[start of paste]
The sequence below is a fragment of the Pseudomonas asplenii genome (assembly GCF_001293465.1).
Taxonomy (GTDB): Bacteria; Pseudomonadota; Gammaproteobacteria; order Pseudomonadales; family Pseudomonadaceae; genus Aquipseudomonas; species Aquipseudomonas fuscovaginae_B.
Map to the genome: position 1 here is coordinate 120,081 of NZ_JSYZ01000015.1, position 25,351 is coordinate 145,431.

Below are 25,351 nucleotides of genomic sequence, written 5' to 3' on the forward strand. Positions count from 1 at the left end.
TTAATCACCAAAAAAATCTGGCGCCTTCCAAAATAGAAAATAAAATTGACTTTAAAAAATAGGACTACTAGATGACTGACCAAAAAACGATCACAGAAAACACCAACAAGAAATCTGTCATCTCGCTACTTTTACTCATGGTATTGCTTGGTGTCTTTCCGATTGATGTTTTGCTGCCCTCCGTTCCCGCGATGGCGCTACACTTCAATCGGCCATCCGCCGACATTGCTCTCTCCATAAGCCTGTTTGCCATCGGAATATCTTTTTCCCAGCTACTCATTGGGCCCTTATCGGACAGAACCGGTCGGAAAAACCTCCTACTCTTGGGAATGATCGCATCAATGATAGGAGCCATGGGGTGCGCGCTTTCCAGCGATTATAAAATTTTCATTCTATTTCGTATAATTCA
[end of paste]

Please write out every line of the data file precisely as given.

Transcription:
The sequence below is a fragment of the Pseudomonas asplenii genome (assembly GCF_001293465.1).
Taxonomy (GTDB): Bacteria; Pseudomonadota; Gammaproteobacteria; order Pseudomonadales; family Pseudomonadaceae; genus Aquipseudomonas; species Aquipseudomonas fuscovaginae_B.
Map to the genome: position 1 here is coordinate 120,081 of NZ_JSYZ01000015.1, position 25,351 is coordinate 145,431.

Below are 25,351 nucleotides of genomic sequence, written 5' to 3' on the forward strand. Positions count from 1 at the left end.
TTAATCACCAAAAAAATCTGGCGCCTTCCAAAATAGAAAATAAAATTGACTTTAAAAAATAGGACTACTAGATGACTGACCAAAAAACGATCACAGAAAACACCAACAAGAAATCTGTCATCTCGCTACTTTTACTCATGGTATTGCTTGGTGTCTTTCCGATTGATGTTTTGCTGCCCTCCGTTCCCGCGATGGCGCTACACTTCAATCGGCCATCCGCCGACATTGCTCTCTCCATAAGCCTGTTTGCCATCGGAATATCTTTTTCCCAGCTACTCATTGGGCCCTTATCGGACAGAACCGGTCGGAAAAACCTCCTACTCTTGGGAATGATCGCATCAATGATAGGAGCCATGGGGTGCGCGCTTTCCAGCGATTATAAAATTTTCATTCTATTTCGTATAATTCA